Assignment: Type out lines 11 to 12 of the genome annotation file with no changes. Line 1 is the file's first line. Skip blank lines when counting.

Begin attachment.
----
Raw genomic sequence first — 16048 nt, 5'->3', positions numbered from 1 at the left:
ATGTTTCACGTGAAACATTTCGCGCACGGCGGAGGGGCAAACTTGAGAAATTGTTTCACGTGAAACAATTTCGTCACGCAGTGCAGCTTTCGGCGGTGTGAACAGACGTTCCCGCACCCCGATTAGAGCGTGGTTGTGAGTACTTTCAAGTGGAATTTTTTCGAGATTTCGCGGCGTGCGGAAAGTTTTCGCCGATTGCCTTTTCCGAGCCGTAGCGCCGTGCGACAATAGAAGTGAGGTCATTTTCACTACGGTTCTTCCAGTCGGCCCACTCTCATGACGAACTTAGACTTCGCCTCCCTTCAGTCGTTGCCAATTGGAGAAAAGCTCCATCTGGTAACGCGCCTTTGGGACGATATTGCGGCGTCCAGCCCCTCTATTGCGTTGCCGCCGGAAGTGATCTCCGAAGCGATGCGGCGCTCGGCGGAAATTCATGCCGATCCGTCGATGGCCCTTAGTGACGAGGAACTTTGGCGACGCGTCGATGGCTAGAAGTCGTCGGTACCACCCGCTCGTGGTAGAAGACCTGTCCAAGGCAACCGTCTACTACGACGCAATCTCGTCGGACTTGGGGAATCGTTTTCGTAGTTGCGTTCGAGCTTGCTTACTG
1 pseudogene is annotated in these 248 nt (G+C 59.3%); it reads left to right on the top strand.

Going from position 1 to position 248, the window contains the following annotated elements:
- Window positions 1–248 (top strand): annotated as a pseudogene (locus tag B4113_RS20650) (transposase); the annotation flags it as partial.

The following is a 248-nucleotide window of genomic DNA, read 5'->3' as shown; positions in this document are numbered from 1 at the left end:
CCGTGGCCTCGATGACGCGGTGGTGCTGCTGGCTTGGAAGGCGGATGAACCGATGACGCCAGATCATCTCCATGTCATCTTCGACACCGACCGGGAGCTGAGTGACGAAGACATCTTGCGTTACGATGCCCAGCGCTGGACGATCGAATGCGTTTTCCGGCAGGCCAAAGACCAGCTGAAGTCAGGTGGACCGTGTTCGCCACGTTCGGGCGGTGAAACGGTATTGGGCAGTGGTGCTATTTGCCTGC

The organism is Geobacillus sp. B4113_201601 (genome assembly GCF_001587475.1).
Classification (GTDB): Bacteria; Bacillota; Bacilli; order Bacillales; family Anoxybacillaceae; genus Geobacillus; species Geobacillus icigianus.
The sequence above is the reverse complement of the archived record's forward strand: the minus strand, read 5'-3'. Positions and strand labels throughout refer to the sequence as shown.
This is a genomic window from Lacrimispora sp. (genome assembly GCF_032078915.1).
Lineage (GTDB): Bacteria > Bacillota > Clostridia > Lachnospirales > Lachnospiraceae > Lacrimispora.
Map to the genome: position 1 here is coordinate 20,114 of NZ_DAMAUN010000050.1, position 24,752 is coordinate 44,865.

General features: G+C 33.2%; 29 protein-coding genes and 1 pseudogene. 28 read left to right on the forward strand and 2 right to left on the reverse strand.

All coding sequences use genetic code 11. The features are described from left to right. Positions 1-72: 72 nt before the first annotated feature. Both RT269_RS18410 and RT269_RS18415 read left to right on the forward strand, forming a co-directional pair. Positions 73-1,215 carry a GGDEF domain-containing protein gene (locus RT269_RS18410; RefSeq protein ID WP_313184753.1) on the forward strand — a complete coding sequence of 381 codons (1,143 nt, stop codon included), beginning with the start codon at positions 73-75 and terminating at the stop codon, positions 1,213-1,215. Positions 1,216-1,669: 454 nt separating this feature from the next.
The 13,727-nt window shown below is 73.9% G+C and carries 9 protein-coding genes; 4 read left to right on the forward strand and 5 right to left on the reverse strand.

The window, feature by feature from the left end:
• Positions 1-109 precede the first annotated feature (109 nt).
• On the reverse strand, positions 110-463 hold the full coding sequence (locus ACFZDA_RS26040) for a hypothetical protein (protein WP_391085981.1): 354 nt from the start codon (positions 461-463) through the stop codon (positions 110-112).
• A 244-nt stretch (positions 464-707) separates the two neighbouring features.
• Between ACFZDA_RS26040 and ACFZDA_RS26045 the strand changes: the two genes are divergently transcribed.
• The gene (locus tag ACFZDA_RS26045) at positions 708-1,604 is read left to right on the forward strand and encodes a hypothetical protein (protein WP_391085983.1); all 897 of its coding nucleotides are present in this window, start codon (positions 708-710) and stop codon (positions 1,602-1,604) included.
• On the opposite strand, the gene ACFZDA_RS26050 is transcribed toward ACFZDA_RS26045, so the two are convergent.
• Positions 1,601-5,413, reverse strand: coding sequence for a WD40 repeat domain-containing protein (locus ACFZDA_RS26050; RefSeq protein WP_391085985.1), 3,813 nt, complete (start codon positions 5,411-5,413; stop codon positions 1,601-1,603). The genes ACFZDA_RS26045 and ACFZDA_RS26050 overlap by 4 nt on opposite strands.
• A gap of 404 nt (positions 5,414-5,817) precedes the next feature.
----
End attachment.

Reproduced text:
This is a genomic window from Lacrimispora sp. (genome assembly GCF_032078915.1).
Lineage (GTDB): Bacteria > Bacillota > Clostridia > Lachnospirales > Lachnospiraceae > Lacrimispora.